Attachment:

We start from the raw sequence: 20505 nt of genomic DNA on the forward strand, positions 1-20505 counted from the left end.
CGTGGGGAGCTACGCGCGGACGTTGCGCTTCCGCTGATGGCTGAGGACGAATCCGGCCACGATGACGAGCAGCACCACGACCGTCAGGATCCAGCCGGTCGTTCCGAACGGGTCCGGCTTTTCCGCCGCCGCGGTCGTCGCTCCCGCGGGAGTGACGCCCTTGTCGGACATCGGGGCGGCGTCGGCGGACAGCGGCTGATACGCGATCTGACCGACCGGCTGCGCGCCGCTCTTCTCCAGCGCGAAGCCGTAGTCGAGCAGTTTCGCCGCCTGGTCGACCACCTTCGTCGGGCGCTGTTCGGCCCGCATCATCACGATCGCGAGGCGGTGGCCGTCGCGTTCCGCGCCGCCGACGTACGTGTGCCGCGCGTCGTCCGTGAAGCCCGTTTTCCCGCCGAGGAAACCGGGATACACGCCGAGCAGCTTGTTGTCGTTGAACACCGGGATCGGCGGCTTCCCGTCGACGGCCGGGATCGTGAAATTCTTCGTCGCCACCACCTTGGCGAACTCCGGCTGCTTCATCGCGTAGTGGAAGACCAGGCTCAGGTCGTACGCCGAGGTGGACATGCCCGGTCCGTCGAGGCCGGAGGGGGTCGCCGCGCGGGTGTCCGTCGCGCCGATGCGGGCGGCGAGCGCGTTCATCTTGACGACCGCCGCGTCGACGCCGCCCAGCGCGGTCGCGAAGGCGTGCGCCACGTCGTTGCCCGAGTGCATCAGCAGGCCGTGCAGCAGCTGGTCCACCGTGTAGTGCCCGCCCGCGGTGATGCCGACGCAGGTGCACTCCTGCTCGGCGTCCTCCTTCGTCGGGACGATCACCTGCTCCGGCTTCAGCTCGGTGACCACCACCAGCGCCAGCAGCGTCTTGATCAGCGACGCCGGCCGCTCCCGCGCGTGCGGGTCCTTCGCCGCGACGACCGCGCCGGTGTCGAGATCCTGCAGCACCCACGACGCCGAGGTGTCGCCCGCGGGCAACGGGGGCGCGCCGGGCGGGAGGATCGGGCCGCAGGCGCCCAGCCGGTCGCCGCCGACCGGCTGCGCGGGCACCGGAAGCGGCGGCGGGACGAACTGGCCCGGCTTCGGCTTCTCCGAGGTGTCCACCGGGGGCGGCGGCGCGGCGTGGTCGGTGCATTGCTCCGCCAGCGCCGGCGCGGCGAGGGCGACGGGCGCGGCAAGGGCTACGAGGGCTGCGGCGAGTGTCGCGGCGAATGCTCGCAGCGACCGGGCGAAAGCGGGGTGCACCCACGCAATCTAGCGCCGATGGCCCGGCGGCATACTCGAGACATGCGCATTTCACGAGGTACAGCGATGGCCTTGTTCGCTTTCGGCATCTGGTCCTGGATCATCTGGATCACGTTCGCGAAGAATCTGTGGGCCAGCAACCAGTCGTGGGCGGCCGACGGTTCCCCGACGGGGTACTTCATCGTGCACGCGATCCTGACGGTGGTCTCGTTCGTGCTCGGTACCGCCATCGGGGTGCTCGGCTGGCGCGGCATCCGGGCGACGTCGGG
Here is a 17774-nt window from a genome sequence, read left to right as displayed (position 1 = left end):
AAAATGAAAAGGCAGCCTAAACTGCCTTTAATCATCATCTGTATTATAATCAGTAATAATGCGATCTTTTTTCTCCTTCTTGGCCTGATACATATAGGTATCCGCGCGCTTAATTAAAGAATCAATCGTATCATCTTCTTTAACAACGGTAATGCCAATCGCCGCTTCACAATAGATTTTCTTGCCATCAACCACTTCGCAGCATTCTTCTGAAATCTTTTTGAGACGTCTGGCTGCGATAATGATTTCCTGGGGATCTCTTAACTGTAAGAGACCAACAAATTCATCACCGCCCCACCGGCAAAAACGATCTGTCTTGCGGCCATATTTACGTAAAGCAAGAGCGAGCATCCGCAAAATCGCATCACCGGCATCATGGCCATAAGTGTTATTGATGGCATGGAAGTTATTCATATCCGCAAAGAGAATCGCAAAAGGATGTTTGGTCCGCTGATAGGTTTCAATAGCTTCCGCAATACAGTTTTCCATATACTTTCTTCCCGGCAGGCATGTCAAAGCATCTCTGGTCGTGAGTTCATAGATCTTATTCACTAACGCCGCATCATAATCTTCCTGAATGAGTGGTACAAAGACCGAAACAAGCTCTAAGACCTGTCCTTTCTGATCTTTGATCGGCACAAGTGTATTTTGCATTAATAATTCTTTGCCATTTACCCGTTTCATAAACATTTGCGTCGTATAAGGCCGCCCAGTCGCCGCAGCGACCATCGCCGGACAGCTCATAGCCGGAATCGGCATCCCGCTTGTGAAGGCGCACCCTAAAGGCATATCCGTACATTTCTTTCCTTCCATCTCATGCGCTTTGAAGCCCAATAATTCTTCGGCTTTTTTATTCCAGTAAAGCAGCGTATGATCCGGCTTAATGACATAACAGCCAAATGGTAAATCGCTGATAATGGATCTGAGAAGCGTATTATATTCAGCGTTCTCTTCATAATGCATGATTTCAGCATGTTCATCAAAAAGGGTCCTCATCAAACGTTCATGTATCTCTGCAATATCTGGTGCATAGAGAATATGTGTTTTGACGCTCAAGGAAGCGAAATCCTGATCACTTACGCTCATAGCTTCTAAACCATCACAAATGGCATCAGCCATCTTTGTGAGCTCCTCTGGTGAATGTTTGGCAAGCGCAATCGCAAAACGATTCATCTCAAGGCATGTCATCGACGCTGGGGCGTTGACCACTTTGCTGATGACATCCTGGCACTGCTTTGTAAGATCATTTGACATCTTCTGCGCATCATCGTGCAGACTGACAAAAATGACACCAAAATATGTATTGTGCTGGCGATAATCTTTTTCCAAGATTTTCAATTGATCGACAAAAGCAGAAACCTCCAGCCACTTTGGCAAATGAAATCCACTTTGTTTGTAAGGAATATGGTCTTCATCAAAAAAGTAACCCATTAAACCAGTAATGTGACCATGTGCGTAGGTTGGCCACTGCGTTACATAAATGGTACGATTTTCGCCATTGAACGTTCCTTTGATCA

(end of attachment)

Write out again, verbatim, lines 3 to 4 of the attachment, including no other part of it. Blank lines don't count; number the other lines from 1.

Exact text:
Here is a 17774-nt window from a genome sequence, read left to right as displayed (position 1 = left end):
AAAATGAAAAGGCAGCCTAAACTGCCTTTAATCATCATCTGTATTATAATCAGTAATAATGCGATCTTTTTTCTCCTTCTTGGCCTGATACATATAGGTATCCGCGCGCTTAATTAAAGAATCAATCGTATCATCTTCTTTAACAACGGTAATGCCAATCGCCGCTTCACAATAGATTTTCTTGCCATCAACCACTTCGCAGCATTCTTCTGAAATCTTTTTGAGACGTCTGGCTGCGATAATGATTTCCTGGGGATCTCTTAACTGTAAGAGACCAACAAATTCATCACCGCCCCACCGGCAAAAACGATCTGTCTTGCGGCCATATTTACGTAAAGCAAGAGCGAGCATCCGCAAAATCGCATCACCGGCATCATGGCCATAAGTGTTATTGATGGCATGGAAGTTATTCATATCCGCAAAGAGAATCGCAAAAGGATGTTTGGTCCGCTGATAGGTTTCAATAGCTTCCGCAATACAGTTTTCCATATACTTTCTTCCCGGCAGGCATGTCAAAGCATCTCTGGTCGTGAGTTCATAGATCTTATTCACTAACGCCGCATCATAATCTTCCTGAATGAGTGGTACAAAGACCGAAACAAGCTCTAAGACCTGTCCTTTCTGATCTTTGATCGGCACAAGTGTATTTTGCATTAATAATTCTTTGCCATTTACCCGTTTCATAAACATTTGCGTCGTATAAGGCCGCCCAGTCGCCGCAGCGACCATCGCCGGACAGCTCATAGCCGGAATCGGCATCCCGCTTGTGAAGGCGCACCCTAAAGGCATATCCGTACATTTCTTTCCTTCCATCTCATGCGCTTTGAAGCCCAATAATTCTTCGGCTTTTTTATTCCAGTAAAGCAGCGTATGATCCGGCTTAATGACATAACAGCCAAATGGTAAATCGCTGATAATGGATCTGAGAAGCGTATTATATTCAGCGTTCTCTTCATAATGCATGATTTCAGCATGTTCATCAAAAAGGGTCCTCATCAAACGTTCATGTATCTCTGCAATATCTGGTGCATAGAGAATATGTGTTTTGACGCTCAAGGAAGCGAAATCCTGATCACTTACGCTCATAGCTTCTAAACCATCACAAATGGCATCAGCCATCTTTGTGAGCTCCTCTGGTGAATGTTTGGCAAGCGCAATCGCAAAACGATTCATCTCAAGGCATGTCATCGACGCTGGGGCGTTGACCACTTTGCTGATGACATCCTGGCACTGCTTTGTAAGATCATTTGACATCTTCTGCGCATCATCGTGCAGACTGACAAAAATGACACCAAAATATGTATTGTGCTGGCGATAATCTTTTTCCAAGATTTTCAATTGATCGACAAAAGCAGAAACCTCCAGCCACTTTGGCAAATGAAATCCACTTTGTTTGTAAGGAATATGGTCTTCATCAAAAAAGTAACCCATTAAACCAGTAATGTGACCATGTGCGTAGGTTGGCCACTGCGTTACATAAATGGTACGATTTTCGCCATTGAACGTTCCTTTGATCA